NTMs ask for compliance to be eligible for trade. Once a product complies with the requirements set by any NTM, it will be eligible to enter into the market of the country. Again, some NTMs clearly prohibit, restrict or distort trade with clear explanation of the reasons to adopt such measures. If the measures are adopted to ensure food safety or contain environmental pollution, these are not NTBs as sometime claimed by exporters, importers or government agencies. When a distortive measure is adopted or introduced clearly to shield domestic industry by restricting import, then it is termed a NTB. NTBs may include internal measures such as production subsidy and many other administrative measures.
DATABASE: UNCTAD classification is now globally acknowledged and most of the countries are classifying their NTMs accordingly. It is important to note that the classification of NTMs does not evaluate the legitimacy or necessity of any of the measures. It simply acknowledges the existence of policy intervention and is designed to set information in a database format.
The latest version (2019) of the classification is available now and the system also helps to prepare a global database of NTMs. Currently, UNCTAD's Trade Analysis and Information System (TRAINS) collects and preserves such data. So it is a kind of global repository of NTMs. The database of TRAINS covers all measures issued by different government agencies.
Nevertheless, collecting NTM data is a difficult task. All countries are not well equipped to collect and compile such data. It requires comprehensive understanding and continuous monitoring on different types of policy measures and regulations with respect to trade. It also calls for the need to maintain transparency.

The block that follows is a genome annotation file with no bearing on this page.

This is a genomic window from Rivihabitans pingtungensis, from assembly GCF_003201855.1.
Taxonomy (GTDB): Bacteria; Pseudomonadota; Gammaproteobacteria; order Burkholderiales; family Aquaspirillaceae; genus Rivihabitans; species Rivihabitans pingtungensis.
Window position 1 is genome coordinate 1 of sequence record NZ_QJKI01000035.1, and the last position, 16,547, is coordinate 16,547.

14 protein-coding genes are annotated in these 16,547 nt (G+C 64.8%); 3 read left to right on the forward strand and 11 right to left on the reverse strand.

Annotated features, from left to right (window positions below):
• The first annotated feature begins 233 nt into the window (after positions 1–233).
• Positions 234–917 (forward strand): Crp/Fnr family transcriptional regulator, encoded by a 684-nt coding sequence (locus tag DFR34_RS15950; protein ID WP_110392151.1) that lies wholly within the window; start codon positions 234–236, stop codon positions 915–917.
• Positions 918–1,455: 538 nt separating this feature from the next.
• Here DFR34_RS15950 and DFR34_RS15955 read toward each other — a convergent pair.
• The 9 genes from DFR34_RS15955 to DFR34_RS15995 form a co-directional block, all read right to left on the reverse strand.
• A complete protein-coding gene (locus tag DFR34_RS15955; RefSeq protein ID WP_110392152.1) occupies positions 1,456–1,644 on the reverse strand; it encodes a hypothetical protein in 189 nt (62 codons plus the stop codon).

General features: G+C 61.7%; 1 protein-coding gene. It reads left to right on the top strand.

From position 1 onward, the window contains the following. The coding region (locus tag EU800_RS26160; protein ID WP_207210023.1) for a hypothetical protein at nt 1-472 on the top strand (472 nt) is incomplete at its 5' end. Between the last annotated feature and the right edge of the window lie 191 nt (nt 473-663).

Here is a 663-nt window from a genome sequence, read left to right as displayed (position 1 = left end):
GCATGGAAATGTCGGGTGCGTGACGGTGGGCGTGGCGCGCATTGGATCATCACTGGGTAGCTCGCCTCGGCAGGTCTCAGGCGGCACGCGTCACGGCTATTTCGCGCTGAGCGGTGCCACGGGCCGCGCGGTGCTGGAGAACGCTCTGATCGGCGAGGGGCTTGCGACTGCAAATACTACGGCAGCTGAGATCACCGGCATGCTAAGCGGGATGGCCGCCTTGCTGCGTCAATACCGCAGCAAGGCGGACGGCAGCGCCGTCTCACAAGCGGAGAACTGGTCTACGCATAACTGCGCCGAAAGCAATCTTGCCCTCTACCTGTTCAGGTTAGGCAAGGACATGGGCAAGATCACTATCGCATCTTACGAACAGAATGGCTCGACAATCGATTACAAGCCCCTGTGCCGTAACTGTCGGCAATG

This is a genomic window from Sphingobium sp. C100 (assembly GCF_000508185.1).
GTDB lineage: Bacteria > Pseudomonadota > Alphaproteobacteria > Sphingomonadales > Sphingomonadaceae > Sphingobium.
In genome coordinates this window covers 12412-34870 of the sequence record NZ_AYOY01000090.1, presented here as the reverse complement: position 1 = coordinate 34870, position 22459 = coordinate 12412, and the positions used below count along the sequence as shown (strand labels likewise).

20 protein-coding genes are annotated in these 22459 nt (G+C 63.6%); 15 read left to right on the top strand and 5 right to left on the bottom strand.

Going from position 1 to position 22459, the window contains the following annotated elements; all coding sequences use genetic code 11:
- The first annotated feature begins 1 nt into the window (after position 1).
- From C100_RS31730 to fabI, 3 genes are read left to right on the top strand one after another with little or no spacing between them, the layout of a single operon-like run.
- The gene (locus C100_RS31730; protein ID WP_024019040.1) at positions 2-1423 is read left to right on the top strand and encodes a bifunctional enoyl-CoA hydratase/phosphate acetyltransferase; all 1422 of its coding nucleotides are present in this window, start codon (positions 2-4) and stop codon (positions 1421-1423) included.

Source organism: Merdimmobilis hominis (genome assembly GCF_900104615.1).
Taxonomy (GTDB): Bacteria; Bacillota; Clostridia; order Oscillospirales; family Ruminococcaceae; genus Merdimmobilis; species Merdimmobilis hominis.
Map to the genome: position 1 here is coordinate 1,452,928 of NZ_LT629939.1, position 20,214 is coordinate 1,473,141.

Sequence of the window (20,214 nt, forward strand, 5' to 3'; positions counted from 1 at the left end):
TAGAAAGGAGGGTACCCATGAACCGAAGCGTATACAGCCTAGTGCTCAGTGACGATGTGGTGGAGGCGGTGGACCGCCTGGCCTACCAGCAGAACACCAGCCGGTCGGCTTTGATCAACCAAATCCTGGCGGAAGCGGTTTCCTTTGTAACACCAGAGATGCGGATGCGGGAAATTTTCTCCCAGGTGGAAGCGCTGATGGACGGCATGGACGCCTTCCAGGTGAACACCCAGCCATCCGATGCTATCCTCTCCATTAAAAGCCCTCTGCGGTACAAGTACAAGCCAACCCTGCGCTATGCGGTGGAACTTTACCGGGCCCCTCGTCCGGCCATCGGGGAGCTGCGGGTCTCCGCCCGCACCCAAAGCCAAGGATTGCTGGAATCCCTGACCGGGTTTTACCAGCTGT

A few years back, three researchers of Bangladesh compiled a dataset of NTMs in South Asia which is a good example of NTM data collection. This kind of exercise, however, needs state-level support to update the database.
BANGLADESH: International trade of Bangladesh is no doubt affected by NTMs. A report of International Trade Centre (ITC) in 2017 pointed out that around 91 per cent of Bangladeshi exporters are affected by NTMs. Regarding NTMs faced by exporters, it is not always due to higher or stringent standards or other measures set by the importing countries. ITC report, based on survey of around 1,000 business firms, pointed out that non-compliance of different measures due to lack of domestic support and facilities at home also make it difficult for the exporters to deal with the NTMs. For instance, lack of adequate accredited laboratory in the country increases the cost of testing and finally the export.
A big barrier to deal with the NTMs, especially for the importers, is the absence of a comprehensive and readily accessible national database. Though Bangladesh Trade Portal has a lot of information on NTMs adopted and introduced by the country, it is not fully updated and not easily accessible.
Collecting and updating NTM data requires coordinated effort of different ministries, bodies and agencies of the government related to agriculture, science and technology, food, fisheries and livestock, health, environment etc. It is not the subject of commerce ministry alone. Moreover, it needs continuous work to track the change in the existing NTMs of other countries. A national database is not limited to a country's NTMs but also needs to link the trading partners so that exporter and importers, foreign and local investors can easily find out what measures they need to comply with.
Commerce ministry has, however, decided to launch a database of product-based SPS measures. In this regard, the WTO cell of the ministry has started work with relevant government bodies and private entities. The cell is currently the focal point of SPS in Bangladesh. For TBT, the focal point is Bangladesh Standards and Testing Institutions (BSTI).
The move to introduce SPS database is a welcome initiative. It will help to initiate a comprehensive database of NTMs in near future. Earlier, Bangladesh Tariff Commission (BTC) took an initiative to do such an exercise which was abandoned due to bureaucratic complexities. Nonetheless, the initiative could be revived.